Attorney-General: No two sex misconduct cases are exactly alike
Lucien Wong: Public opinion can be 'common sense check', AGC will do more to explain some decisions
The prosecution is duty-bound to consider all relevant evidence and mitigating factors in cases of sexual misconduct on campus, Attorney-General Lucien Wong said yesterday, while acknowledging the need to be tough on such offences.
Speaking at a ceremony to mark the opening of the legal year, Mr Wong addressed the challenge to maintain public trust and confidence in the Attorney-General's Chambers (AGC) as a fair and independent institution devoted to the rule of law.
He noted that there was recent debate over the issue of sexual misconduct on university campuses.
"I can understand how the disparity in outcomes for such cases may touch a raw nerve if people feel that we had given preferential treatment to a particular offender, or that we had simply been too lenient. The simple reality is that no two cases are exactly alike," he said.
"While I acknowledge the importance of being tough on such offences, my prosecutors and I are also duty-bound to consider all relevant evidence and mitigating factors, such as whether the offender came clean on his own initiative; or whether the offence arose from a mental condition that can be treated."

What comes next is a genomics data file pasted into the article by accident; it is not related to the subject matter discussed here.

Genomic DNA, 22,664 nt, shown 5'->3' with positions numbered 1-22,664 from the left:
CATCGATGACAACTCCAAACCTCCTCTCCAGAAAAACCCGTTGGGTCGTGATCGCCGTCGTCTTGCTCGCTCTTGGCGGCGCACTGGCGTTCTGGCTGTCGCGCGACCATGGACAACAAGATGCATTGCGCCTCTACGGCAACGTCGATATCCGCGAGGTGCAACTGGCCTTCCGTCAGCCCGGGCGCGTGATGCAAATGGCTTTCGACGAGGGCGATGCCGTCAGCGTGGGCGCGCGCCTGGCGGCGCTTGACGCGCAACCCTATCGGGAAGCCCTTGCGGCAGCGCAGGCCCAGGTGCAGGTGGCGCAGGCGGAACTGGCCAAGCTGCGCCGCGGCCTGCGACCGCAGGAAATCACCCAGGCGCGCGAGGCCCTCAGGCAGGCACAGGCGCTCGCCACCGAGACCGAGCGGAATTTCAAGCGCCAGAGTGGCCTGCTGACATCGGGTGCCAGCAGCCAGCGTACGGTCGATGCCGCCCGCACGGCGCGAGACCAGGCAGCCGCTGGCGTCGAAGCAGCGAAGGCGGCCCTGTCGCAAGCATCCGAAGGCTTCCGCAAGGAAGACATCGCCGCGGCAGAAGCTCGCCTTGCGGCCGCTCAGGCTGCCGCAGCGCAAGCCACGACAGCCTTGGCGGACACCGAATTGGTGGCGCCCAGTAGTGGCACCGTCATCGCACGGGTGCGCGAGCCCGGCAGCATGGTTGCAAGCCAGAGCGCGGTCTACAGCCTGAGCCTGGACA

The issue was brought to the fore when undergraduate Monica Baey said on social media that the perpetrator who filmed her while she was in the shower at the National University of Singapore had got off lightly.
Mr Nicholas Lim, who was 23 at the time, was given a 12-month conditional warning by the police.
In his speech, Mr Wong said public opinion can be a "common sense check" on whether a prosecutorial decision should be relooked.
He said public opinion is also a useful indicator of the effect of certain types of offences, which in turn affects the need for general deterrence.
Moving forward, he said, the AGC will, in appropriate cases, explain more clearly the basis behind some decisions, while helping the public to understand that sometimes, the rule of law requires it to act contrary to the wishes of the majority.
Meanwhile, Chief Justice Sundaresh Menon said yesterday that it may be valuable to introduce more pathways that lead to admission to the Singapore Bar.
This will encourage individuals with complementary backgrounds and skill sets, such as those from science, technology, engineering and mathematics fields, to join and strengthen the legal service sector, he added.
In his speech at the opening ceremony for the new legal year, Chief Justice Menon further suggested that the local law schools consider offering such pathways through their courses and degrees.
The Chief Justice's ideas are based on his interactions with more than 160 stakeholders across 16 focus groups in the legal industry concerning the future of the legal profession.
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